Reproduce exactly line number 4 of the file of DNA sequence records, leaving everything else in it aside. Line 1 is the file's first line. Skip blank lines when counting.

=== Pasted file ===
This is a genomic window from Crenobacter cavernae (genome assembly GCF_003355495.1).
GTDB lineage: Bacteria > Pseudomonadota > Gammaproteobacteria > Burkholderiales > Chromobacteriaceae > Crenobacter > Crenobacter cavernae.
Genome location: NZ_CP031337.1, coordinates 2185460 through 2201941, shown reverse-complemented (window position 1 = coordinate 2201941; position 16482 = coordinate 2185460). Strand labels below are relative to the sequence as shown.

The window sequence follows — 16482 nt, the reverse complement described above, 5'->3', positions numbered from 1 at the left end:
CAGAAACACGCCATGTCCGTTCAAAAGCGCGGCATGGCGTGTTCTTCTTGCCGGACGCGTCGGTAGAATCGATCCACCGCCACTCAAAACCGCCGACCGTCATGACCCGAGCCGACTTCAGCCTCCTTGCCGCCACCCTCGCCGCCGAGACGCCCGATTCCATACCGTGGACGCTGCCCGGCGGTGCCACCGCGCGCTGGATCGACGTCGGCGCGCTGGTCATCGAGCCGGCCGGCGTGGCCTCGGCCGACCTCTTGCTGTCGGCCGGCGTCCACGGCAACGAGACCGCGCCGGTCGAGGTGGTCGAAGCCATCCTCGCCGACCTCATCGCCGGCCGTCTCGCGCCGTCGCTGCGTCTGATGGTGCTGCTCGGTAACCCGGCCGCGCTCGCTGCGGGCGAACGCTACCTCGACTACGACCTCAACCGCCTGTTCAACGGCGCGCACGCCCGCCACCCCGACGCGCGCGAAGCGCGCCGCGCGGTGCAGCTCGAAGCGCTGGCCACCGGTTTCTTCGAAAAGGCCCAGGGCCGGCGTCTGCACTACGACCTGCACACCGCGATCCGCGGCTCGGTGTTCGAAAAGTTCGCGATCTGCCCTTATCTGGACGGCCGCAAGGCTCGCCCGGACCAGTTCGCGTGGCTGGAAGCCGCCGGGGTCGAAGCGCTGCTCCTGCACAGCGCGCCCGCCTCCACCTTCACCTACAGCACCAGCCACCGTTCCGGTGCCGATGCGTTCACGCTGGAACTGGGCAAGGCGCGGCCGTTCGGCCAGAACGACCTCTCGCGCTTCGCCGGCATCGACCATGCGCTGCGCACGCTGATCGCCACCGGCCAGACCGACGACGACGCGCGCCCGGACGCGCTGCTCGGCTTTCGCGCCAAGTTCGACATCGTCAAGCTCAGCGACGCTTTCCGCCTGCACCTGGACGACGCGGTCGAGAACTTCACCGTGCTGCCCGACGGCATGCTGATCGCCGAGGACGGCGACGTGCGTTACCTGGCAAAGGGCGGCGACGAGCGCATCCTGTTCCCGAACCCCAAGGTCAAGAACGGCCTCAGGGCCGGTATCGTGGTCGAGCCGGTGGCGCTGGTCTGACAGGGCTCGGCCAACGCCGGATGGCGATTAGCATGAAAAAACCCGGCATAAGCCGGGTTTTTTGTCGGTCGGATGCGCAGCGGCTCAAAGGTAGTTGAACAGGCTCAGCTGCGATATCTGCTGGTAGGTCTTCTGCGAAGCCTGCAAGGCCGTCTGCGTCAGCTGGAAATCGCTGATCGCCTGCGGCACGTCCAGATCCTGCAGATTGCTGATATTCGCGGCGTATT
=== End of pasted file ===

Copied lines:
The window sequence follows — 16482 nt, the reverse complement described above, 5'->3', positions numbered from 1 at the left end: